- Collaborative leadership is needed to be cognisant of historical and collective influences, powerful underlying identities and ideologies that shape the production, interpretation and representation of knowledge.
- Only through a willingness of all parties to adopt collaborative leadership styles including accepting uncertainty, willingness to revise ones position and to tackle polarised and fixed ideologies, and then promote epistemic trust across systems, will we create more effective methods and processes to tackle inequalities.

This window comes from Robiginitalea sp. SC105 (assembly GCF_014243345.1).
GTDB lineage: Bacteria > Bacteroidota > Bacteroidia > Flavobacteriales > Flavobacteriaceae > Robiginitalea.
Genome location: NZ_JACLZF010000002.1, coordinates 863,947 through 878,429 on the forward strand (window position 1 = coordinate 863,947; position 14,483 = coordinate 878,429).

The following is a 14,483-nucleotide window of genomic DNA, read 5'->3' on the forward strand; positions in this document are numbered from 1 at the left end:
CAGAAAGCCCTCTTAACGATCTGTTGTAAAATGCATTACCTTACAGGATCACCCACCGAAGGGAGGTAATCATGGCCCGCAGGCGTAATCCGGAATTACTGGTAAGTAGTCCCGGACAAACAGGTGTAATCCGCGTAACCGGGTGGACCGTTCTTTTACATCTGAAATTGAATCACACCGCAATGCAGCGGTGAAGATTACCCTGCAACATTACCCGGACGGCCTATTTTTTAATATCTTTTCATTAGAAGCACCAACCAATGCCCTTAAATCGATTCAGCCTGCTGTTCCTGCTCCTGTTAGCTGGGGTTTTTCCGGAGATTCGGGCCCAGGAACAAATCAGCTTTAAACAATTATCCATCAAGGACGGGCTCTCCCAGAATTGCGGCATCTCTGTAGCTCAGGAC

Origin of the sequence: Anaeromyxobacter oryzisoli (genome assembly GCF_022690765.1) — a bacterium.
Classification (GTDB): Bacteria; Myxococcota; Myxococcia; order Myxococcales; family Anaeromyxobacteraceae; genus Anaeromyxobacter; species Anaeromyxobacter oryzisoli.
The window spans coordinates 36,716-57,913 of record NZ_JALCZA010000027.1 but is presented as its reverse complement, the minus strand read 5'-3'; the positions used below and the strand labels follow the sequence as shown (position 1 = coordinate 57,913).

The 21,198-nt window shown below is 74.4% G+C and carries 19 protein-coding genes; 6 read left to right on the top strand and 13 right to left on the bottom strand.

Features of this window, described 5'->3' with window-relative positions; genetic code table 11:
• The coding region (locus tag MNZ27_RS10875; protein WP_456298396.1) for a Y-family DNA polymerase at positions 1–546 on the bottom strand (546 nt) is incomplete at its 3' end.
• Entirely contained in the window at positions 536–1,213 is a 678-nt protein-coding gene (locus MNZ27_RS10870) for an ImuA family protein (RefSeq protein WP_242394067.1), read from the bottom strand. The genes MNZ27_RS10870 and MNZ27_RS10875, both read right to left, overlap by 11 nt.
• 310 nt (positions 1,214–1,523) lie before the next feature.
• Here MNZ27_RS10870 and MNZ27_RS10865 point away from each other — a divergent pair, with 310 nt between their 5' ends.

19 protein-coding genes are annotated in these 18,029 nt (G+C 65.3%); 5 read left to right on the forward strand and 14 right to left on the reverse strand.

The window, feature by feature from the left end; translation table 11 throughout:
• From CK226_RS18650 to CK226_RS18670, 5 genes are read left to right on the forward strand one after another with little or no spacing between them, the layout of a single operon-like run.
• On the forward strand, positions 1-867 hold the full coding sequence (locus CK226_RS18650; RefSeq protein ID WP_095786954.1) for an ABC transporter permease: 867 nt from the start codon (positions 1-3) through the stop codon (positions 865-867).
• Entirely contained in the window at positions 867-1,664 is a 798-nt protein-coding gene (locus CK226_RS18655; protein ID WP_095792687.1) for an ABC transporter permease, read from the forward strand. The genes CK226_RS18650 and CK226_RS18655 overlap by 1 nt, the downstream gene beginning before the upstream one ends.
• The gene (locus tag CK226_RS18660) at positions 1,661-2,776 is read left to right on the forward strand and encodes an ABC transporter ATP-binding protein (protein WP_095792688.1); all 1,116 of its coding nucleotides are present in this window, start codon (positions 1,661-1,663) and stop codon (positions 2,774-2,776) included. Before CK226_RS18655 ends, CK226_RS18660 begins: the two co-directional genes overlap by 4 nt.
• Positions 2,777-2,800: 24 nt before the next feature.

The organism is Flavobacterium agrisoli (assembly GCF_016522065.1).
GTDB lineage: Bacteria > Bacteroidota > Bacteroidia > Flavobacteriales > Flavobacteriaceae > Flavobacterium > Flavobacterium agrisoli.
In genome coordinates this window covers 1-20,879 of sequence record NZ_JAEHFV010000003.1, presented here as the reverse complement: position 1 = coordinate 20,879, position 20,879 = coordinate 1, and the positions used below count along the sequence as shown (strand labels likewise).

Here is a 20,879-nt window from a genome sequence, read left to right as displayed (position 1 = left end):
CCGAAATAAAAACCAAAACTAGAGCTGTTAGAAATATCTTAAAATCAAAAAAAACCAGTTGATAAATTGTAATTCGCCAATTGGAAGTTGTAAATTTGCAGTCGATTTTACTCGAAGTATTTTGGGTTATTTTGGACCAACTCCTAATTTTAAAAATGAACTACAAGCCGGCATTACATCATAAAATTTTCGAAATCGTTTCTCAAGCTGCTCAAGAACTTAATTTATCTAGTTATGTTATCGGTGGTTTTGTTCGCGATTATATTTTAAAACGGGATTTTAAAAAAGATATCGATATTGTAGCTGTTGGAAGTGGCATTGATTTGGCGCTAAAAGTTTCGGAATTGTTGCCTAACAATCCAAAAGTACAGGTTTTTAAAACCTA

- We will need to systematically tackle institutional and societal sources of structural disadvantage and build capabilities in individuals, families, places, cultures and society.
Professor Kamaldeep Bhui CBE MD FRCPsych
Synergi Collaborative Centre
Centre for Psychiatry at the Wolfson Institute of Preventive, Barts & The London School of Medicine of Medicine and Dentistry, Queen Mary University of London. East London NHS Foundation Trust.
 See the work of Peter Fonagy: http://societyforpsychotherapy.org/epistemic-trust-psychopathology-and-the-great-psychotherapy-debate/.
 See the work of Amartya Sen: http://www.iep.utm.edu/sen-cap/